March 21 1942
NZ Services lose to Welsh Guards.
For all their passion for rugby, Welsh teams do not often beat New Zealand sides. One that did was the Welsh Guards who in a World War II match at Richmond Athletic Ground beat NZ Services 9 – 6 in 1942.
New Zealand Services were established in 1941 and played seven matches in the 1941-42 season, winning three. Made up mainly of Air Force and Navy personnel availability of players was always an issue, as the following article demonstrates.
Commenting on the season, Eric Grant says: “Difficulties in the way of obtaining a good evenly-balanced team were many. The plan was to select the best possible side and keep in mind at least another 15 players as reserves to be called on at a moment’s notice, and to tell these reserves to be prepared in case they were wanted. Flying, naturally enough, had to take precedence over Rugby, but owing to the vagaries of the weather it was difficult to forecast what it would be like, and consequently many players would not be released by their units till the morning of the match. If they were stationed in Norfolk, Cambridgeshire, Yorkshire, etc., as was often the case, it would be impossible for them to reach London in time for the game. Then. again as practically the whole team in each case was chosen from flying personnel, casualties made great inroads into our available players. Les. Ellis was an early casualty whose loss both as a player and as a chap was keenly felt. It was difficult to build up a team under those conditions, especially as players were so widely dispersed throughout the length and breadth of the United Kingdom, and as the personnel of the team was continually changing. There was no opportunity for practising together, as our team usually foregathered a couple of hours before the game at the New Zealand Forces Club, Charing Cross Road. That was mostly the headquarters in London. Many players after a strenuous six or seven hours train journey on a crowded, bustling train had only time enough to gulp down a hurried cup of tea before departing for Richmond: Athletic Ground, where the majority of our matches were contested.’’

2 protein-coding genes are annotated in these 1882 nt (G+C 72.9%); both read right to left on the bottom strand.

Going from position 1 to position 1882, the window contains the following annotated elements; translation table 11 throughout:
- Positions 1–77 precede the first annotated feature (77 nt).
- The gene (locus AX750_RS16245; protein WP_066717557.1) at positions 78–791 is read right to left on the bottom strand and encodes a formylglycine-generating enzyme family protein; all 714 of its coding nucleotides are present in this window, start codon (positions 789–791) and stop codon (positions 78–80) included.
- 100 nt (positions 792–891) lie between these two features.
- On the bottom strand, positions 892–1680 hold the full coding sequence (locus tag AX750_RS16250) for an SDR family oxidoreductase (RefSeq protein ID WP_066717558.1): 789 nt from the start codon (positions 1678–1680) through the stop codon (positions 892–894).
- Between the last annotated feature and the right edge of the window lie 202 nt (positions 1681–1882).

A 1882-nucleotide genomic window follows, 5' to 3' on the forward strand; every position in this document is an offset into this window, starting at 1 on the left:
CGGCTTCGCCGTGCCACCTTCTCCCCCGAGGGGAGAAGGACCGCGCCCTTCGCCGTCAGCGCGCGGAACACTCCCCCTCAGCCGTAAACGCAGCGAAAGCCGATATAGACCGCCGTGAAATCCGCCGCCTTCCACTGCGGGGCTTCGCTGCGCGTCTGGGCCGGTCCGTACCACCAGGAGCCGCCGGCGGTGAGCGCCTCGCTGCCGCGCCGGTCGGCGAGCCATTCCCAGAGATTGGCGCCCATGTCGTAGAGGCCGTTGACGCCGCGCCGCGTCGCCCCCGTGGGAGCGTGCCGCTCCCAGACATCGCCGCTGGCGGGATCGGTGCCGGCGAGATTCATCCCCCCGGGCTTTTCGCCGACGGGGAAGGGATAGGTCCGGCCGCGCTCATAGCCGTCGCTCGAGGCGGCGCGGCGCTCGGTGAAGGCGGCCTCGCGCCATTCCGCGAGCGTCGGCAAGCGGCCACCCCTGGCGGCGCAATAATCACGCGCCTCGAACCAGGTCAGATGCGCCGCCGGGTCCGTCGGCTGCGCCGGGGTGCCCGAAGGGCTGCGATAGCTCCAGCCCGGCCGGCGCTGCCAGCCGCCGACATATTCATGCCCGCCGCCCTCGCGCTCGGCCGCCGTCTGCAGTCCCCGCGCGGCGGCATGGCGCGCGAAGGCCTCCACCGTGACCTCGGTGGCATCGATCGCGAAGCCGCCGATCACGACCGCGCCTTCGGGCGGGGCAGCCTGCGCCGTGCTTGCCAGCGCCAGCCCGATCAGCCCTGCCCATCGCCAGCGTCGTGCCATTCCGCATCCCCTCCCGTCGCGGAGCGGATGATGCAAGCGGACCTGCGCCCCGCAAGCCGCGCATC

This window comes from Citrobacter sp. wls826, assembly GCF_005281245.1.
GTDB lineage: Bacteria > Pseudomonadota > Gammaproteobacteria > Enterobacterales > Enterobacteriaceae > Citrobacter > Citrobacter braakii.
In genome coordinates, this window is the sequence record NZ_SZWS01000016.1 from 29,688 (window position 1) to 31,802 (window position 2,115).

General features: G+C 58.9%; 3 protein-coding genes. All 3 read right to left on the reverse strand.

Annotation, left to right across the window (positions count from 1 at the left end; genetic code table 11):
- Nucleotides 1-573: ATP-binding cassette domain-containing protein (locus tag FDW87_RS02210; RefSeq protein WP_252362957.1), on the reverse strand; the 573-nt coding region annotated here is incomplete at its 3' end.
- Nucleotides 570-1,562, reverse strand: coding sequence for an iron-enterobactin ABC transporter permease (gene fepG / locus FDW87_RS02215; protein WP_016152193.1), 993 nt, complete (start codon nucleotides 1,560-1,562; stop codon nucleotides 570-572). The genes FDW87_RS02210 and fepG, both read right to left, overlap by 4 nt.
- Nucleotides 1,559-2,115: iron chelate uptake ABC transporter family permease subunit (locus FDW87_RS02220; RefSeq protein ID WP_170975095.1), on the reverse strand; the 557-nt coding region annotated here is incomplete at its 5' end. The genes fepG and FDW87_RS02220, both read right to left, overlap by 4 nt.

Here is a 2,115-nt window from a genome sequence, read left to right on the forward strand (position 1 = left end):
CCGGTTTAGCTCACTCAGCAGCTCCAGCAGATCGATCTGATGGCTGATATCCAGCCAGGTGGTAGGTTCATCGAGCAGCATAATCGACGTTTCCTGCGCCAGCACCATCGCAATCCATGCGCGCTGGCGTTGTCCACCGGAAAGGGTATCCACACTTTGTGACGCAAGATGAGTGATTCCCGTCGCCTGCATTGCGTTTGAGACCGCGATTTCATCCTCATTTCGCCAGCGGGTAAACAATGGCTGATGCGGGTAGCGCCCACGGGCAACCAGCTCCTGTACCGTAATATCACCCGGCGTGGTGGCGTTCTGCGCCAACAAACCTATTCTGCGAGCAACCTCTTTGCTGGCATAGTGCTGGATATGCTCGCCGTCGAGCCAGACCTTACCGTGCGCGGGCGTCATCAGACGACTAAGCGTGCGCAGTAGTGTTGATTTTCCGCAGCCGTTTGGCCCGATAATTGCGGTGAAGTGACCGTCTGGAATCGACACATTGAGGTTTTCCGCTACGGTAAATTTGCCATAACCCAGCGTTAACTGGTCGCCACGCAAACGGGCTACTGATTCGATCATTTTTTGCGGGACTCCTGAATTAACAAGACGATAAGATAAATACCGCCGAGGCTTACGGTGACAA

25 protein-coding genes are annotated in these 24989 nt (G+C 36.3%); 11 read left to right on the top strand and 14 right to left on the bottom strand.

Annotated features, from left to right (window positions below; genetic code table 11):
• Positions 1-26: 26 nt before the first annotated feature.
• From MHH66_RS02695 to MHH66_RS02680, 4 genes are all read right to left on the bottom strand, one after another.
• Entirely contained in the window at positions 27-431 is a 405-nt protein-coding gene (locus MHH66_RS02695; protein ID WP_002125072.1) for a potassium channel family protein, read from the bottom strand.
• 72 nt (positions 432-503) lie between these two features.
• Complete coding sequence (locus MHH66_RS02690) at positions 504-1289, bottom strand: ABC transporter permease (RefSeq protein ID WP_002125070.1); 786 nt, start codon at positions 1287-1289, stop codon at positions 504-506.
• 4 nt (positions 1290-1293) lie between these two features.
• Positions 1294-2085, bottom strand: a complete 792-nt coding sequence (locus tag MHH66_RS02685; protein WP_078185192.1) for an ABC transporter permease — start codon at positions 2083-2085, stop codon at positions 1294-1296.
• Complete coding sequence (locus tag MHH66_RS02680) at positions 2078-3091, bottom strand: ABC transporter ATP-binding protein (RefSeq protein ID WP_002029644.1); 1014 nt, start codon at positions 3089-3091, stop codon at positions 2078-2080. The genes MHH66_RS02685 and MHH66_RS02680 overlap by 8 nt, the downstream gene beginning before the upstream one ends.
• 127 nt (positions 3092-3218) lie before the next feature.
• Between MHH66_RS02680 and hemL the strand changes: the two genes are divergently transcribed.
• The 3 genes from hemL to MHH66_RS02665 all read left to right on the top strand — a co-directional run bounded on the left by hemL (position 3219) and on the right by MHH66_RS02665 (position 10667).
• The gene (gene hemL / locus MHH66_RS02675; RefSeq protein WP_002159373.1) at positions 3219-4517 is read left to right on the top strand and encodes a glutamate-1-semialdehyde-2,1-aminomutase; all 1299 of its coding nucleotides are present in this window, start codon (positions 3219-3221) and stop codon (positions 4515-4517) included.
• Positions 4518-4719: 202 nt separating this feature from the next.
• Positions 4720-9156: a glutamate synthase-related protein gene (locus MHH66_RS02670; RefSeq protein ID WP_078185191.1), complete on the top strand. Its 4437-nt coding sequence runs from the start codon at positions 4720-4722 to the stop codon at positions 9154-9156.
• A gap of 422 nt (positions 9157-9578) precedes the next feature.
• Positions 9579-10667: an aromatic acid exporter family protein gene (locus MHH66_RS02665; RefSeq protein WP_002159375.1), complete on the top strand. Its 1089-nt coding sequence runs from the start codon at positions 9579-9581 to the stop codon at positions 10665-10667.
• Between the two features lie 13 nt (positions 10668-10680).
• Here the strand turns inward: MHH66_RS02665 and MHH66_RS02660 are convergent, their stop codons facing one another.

From “Five Seasons of Services Rugby 1941-1946” by A C Swan and A H Carman. Published by Sporting Publications 1946. P.8.
Nine of the Services team that met the Welsh Guards in 1942 had played first class rugby in New Zealand before the War, though in some cases at “B” or Colts level. Most experienced was Eric Grant (Poverty Bay 1933-34, 1937-38, Auckland 1935-36, North Auckland 1939 and NZ Universities 1936. As well as playing for a number of combined Services teams Grant also played four Services internationals for Scotland against England as a centre threequarter. Of the others, fullback R R Lees had represented Bay of Plenty 1932-40 and Charles Saundercock was the Canterbury halfback in 1938.
World War II being what what it was, sadly seven of the NZ Services XV that played the Welsh Guards did not live to see the end of the war and six, Saundercock and forwards E C Cox, Stuart Wells, George Samson, Jack Tanner and John Gordon were killed in action
March 21 v Welsh Guards.
Lost 6 – 9. M Cato try. N Laurence penalty goal.